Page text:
Okay, so there’s the scoop on the “micros”. Now…the how, when, and the where. For our neck of the woods, spring time is a complicated transition time for trout anglers. The hatches are sparse, the river is big, and the trout are, it appears to be, hibernating. You ply the typical waters where you have been finding fish in the past with minimum success. You know the fish are hanging out in their living room waiting for something more than just a BWO to drift by. These fish are hungry. Don’t give them a hand full of peanuts when you can serve them a prime rib on a hook, figuratively speaking of course. That could be construed as bait fishing. Contrary to popular opinion, these oversized rainbow trout do eat fry, smolt, crawfish, sculpin, various leeches, and assorted “off the menu” items. These are the trout that you don’t see milling about the back eddy looking for spent caddis. This adds another element to “matching the hatch”. Rope up a rusty orange bugger or a woolhead sculpin and sink it into the abyss on a chunk of T8, give it a twitch, and hang-on.  You already know how to do the steelhead two-step, so covering the water is automatic for you.  Now that you’ve warmed up to subsurface presentations… what about the behemoth Redside gobbling up salmon flies mid river? You know the fish that can’t be caught?  Grab a Chubby Chernobyl, don’t be shy. Strip a pile of line off the reel. Set up a sweet anchor, rip a 70 foot “snake roll” to the mid river and watch this beast get lit up when you surprise the fins off of em’.  I just got goose bumps!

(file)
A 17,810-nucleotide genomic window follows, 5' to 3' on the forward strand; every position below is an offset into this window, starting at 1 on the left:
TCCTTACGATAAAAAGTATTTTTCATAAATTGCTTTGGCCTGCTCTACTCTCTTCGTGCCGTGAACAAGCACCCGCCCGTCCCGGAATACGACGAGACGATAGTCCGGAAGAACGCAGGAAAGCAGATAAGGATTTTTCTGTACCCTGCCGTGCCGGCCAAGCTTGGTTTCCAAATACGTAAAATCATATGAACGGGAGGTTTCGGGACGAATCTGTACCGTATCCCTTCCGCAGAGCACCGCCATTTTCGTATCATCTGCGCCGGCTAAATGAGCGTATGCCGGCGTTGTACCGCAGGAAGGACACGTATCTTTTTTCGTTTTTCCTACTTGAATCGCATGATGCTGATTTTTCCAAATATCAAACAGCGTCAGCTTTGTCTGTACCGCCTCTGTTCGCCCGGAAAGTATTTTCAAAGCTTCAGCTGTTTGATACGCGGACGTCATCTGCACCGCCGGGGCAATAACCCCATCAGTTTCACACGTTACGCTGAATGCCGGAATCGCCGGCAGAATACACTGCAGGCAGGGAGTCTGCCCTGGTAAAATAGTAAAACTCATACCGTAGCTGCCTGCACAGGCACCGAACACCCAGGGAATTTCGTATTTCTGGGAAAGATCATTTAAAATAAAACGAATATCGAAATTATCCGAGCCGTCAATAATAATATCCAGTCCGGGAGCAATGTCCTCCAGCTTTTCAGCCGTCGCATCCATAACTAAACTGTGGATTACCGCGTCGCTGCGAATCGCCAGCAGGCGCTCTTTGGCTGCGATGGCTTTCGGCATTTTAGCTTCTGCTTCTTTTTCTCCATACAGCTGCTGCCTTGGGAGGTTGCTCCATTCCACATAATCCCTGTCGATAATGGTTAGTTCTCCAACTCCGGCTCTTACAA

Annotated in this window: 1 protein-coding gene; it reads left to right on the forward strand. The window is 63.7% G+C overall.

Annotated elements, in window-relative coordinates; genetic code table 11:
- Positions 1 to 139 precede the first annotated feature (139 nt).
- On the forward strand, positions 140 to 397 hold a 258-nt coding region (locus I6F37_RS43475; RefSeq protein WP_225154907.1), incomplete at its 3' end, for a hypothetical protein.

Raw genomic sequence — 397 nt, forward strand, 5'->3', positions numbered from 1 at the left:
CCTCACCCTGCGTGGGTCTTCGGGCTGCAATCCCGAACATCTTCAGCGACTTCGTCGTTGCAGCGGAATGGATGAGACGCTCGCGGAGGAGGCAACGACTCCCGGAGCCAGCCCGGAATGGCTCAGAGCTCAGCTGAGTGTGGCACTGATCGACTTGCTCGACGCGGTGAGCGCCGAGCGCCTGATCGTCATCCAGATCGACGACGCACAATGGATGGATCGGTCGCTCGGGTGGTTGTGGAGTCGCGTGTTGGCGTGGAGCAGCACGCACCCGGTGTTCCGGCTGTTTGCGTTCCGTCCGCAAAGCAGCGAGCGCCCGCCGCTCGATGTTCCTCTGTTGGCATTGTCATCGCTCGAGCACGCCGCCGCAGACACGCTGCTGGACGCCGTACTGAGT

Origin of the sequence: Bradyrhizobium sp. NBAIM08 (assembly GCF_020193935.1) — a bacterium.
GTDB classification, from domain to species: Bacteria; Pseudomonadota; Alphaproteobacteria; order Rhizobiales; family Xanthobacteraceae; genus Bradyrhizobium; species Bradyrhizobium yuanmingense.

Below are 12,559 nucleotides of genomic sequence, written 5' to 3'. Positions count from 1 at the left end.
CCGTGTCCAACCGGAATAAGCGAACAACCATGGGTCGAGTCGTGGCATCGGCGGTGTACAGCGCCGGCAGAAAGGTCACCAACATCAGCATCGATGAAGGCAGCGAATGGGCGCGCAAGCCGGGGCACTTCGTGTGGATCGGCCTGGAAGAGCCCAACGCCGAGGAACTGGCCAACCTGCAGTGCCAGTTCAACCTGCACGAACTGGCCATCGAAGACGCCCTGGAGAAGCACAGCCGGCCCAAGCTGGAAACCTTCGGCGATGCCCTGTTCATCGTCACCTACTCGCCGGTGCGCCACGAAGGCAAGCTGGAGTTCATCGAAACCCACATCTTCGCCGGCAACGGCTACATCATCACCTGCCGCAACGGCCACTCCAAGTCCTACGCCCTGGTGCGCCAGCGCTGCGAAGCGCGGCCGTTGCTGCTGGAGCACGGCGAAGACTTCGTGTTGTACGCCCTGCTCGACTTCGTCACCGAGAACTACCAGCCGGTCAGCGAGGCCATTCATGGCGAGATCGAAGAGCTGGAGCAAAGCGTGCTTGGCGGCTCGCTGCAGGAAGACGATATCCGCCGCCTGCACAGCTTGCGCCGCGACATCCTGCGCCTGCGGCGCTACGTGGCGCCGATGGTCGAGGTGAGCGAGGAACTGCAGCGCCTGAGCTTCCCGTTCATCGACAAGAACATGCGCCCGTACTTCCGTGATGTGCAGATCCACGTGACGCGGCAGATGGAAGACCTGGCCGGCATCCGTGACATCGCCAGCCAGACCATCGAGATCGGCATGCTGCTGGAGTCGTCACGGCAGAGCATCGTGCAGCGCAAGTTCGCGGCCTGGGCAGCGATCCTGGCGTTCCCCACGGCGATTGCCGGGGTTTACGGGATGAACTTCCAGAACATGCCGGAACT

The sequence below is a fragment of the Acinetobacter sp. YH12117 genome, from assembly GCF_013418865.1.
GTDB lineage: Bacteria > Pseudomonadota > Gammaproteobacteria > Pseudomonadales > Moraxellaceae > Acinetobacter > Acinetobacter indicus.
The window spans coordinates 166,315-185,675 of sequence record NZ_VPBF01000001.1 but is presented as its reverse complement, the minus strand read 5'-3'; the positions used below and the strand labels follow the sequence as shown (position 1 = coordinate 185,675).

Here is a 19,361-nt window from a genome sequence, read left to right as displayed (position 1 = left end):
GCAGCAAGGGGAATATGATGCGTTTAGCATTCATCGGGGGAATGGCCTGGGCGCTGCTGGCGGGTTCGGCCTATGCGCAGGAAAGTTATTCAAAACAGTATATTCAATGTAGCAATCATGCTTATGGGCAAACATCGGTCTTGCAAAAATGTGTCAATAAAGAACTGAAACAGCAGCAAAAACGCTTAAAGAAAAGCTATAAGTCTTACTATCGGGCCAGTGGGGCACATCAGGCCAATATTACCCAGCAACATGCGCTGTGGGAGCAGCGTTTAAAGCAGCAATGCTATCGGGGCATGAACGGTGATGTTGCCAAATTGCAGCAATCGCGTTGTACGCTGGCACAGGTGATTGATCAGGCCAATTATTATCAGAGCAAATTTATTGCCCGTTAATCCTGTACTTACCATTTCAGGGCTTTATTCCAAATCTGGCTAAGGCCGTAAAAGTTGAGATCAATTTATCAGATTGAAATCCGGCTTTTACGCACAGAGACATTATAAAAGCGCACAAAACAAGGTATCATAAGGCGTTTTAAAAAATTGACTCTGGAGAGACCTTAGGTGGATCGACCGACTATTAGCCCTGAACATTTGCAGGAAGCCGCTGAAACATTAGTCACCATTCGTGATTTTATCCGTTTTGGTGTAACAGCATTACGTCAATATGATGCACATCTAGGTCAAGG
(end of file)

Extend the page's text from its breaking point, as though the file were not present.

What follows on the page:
So, whether you are the trout angler day dreaming about the “un catchable” or the vet scratching his head and thinking…trout? In April, May, and June Deschutes Angler Fly Shop will be conducting one day workshops on trout fishing with “Micro Speys”. We are here to introduce either of you to your new “micro” friend. The class will focus on adapting casts to conditions, an introduction to the tackle, rigging for the right presentation, and most of all applicable fishing techniques. Contact the shop today to register or enquire about a purchase.